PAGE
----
The U.S. has had a military presence in Afghanistan since October 2001, but the president plans to withdraw remaining troops by the 20th anniversary of the Sept. 11 terrorist attacks.
WASHINGTON (CN) — Although the past four presidents have borne the responsibility of U.S. military involvement in Afghanistan, President Joe Biden said Wednesday he will not pass the burden of finding an end to conflict onto a fifth.
“After consulting closely with our allies and partners, with our military leaders and intelligence personnel… I’ve concluded that it’s time to end America’s longest war,” he said. “It’s time for America’s troops to come home.”
America invaded Afghanistan after the 9/11 attacks and has remained embroiled in the nation’s conflict between terrorist forces like Al-Qaida and the Taliban in some form ever since. Biden said by the 20st anniversary of that invasion, less than five months away, the remaining 13,000 U.S. troops in the country would withdraw — ending the nation’s longest military conflict since the Vietnam War. The start of the withdrawal will begin May 1.
From the Treaty Room in the White House, the same space where President George W. Bush announced the U.S. military had begun strikes against terrorist training camps in Afghanistan in 2001, Biden said he had consulted with the 43rd president on Tuesday to inform him of the decision.
“While he and I have had many disagreements over policy throughout the years, we’re absolutely united in our respect and support for the valor, the courage and integrity of the women and men of the United States armed forces that serve,” Biden said.
Pulling a card from his breast pocket with statistics on the War in Afghanistan that he says he carries at all times, the president noted the importance of not approximating the total U.S. troop deaths — exactly 2,488 U.S. personnel have died in both Afghan operations, Enduring Freedom and Freedom Sentinel. Another 20,722 have been wounded, he said.
“That exact number, not an approximation or a rounded off number because every one of those dead are sacred human beings who left behind entire families, an exact accounting of every single solitary one needs to be had,” Biden said.
Forces employed by America’s operational partners like Canada, the United Kingdom or Australia will withdraw alongside U.S. troops, Biden said. Diplomatic support to Afghanistan will continue and the U.S. will also keep providing assistance to Afghan National Security Forces and Defense.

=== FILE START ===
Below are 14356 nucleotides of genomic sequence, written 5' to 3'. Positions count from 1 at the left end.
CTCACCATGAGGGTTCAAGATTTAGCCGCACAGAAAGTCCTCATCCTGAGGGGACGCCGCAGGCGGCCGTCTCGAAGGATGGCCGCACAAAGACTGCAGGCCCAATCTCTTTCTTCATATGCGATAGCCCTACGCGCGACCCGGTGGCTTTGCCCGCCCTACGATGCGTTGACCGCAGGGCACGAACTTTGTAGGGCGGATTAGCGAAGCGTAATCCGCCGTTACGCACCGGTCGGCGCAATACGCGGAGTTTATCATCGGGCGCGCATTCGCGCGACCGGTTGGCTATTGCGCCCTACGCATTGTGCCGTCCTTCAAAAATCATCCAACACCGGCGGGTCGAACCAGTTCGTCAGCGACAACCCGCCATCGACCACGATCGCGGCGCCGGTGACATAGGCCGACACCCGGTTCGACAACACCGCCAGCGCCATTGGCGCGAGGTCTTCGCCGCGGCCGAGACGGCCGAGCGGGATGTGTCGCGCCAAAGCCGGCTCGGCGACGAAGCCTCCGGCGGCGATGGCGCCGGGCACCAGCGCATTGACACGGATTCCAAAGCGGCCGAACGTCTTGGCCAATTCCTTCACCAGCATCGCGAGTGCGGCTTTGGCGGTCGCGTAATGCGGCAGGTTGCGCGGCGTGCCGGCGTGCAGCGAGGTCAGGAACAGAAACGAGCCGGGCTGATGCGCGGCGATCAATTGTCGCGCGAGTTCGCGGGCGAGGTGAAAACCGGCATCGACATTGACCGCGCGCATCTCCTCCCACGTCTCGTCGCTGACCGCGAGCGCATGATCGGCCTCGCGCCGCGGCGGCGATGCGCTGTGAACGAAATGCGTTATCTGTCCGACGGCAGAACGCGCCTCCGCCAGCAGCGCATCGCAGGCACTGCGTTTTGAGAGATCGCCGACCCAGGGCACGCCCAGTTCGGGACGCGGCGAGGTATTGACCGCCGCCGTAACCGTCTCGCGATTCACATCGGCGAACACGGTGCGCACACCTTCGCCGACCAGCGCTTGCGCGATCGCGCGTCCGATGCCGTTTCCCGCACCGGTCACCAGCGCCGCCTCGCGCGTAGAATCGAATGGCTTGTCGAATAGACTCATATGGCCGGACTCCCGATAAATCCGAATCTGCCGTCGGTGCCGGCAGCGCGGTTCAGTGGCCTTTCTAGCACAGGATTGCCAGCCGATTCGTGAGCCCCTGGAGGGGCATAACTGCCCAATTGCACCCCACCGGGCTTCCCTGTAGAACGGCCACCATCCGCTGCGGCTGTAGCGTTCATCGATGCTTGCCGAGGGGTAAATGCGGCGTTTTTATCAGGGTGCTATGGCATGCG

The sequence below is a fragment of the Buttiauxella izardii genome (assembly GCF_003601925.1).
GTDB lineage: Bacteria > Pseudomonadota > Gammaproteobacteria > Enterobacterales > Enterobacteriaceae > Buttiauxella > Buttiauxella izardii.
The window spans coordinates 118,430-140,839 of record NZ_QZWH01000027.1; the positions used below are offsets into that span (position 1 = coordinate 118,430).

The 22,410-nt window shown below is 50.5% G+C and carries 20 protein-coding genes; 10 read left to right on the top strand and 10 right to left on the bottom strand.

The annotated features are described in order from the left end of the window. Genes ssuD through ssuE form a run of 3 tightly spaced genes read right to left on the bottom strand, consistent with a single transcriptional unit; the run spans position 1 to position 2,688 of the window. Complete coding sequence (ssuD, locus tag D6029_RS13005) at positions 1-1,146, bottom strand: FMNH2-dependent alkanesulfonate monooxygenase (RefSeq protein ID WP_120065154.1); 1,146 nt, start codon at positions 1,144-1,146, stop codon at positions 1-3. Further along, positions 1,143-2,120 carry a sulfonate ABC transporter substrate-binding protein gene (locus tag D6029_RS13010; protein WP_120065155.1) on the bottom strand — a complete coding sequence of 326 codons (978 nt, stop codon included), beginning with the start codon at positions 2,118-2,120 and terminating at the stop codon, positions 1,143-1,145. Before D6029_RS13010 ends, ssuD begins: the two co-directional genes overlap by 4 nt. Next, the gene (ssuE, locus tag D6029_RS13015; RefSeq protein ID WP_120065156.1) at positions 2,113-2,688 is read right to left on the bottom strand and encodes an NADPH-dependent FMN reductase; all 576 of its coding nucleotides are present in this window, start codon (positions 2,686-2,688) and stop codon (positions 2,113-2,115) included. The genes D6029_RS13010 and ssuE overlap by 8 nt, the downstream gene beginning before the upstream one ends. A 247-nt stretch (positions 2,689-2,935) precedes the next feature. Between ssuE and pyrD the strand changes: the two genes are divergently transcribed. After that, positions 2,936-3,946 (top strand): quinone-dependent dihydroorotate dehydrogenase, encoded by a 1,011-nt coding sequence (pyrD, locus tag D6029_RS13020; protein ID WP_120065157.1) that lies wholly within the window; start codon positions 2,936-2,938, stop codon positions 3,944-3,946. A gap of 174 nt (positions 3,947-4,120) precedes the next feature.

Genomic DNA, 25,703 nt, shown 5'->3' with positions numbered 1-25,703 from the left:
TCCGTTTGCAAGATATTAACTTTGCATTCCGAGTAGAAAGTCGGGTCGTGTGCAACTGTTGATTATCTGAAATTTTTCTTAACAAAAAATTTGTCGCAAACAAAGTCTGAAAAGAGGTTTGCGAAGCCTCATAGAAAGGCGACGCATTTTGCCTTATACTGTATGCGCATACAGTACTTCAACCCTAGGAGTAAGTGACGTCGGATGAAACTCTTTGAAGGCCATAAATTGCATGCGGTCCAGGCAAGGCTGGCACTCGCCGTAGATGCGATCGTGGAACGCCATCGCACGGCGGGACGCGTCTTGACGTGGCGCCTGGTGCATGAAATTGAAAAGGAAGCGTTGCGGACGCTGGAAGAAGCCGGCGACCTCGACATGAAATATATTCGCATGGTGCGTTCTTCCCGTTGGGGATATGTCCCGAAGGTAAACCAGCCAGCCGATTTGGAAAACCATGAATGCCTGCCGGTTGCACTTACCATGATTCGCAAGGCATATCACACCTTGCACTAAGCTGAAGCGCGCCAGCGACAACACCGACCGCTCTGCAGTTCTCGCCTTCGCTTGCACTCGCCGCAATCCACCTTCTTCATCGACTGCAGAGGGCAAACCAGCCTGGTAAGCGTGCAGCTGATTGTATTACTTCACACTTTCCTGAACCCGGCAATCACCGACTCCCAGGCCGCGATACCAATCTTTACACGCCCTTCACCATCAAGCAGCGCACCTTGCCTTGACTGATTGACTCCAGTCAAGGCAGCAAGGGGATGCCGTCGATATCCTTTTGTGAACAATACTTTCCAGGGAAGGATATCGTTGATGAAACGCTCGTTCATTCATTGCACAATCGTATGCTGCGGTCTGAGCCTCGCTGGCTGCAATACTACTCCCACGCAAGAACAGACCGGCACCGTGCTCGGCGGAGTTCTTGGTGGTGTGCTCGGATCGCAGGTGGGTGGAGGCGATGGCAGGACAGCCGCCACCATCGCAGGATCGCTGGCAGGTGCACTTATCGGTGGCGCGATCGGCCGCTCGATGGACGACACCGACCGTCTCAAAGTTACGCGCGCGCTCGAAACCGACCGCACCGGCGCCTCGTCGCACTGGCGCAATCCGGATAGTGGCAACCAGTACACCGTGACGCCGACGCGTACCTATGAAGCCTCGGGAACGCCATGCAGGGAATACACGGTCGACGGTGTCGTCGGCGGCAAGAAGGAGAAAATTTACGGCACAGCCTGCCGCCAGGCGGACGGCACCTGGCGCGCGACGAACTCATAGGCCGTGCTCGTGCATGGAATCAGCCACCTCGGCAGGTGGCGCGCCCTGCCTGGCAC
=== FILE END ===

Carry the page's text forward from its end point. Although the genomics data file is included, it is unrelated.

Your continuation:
“They’ll continue to fight valiantly on behalf of the Afghans at great cost,” Biden said. “They’ll support peace talks as we will support peace talks between the government of Afghanistan and the Taliban supported by the United Nations and we’ll continue to support the rights of Afghan women and girls by maintaining significant humanitarian and development assistance.”
Senators have expressed mixed reaction at the president’s decision, including Virginia Democrat Mark Warner, who chairs the Senate Intelligence Committee. During a hearing Wednesday on 2021 annual threat assessment, he said a U.S. exit must be executed safely.
“Any withdrawal that takes place in that country must take place in a matter that is diplomatic… and in close consultation with our Afghan allies,” Warner said. “We must ensure the safety of those dedicated Afghans who have worked closely with the United States over the last 20 years.”
White House Press Secretary Jen Psaki said Wednesday Biden had asked for a review of the conflict from national security advisers and part of that conversation involved intelligence experts describing an evolving landscape of threats. Danger was more dispersed in areas around the world rather than concentrated in a central country.
“We can’t look at things through the 2001 mindset,” Psaki said. “We have to look at things through the 2021 world.”
The president said that later Wednesday, he would visit a 14-acre stretch of the Arlington National Cemetery known as Section 60 that contains many of the most recent U.S. service members killed in action, including in the conflicts in Iraq and Afghanistan.
“There’s no comforting distance in history in Section 60. The grief is raw,” Biden said. “It’s a visceral reminder of the living cost of war.”
Biden said he was the first president in 40 years to know the meaning of having a child serve in a warzone. His late son Beau deployed to Iraq in 2008. Throughout the process, he said, his North Star has been remembering what it had felt like watching him deploy and the impact it had on him and his family.
“We already have service members doing their duty in Afghanistan today whose parents served in the same war,” Biden said. “We have service members who were not yet born when our nation was attacked in 9/11. The War in Afghanistan was never meant to be a multigenerational undertaking.”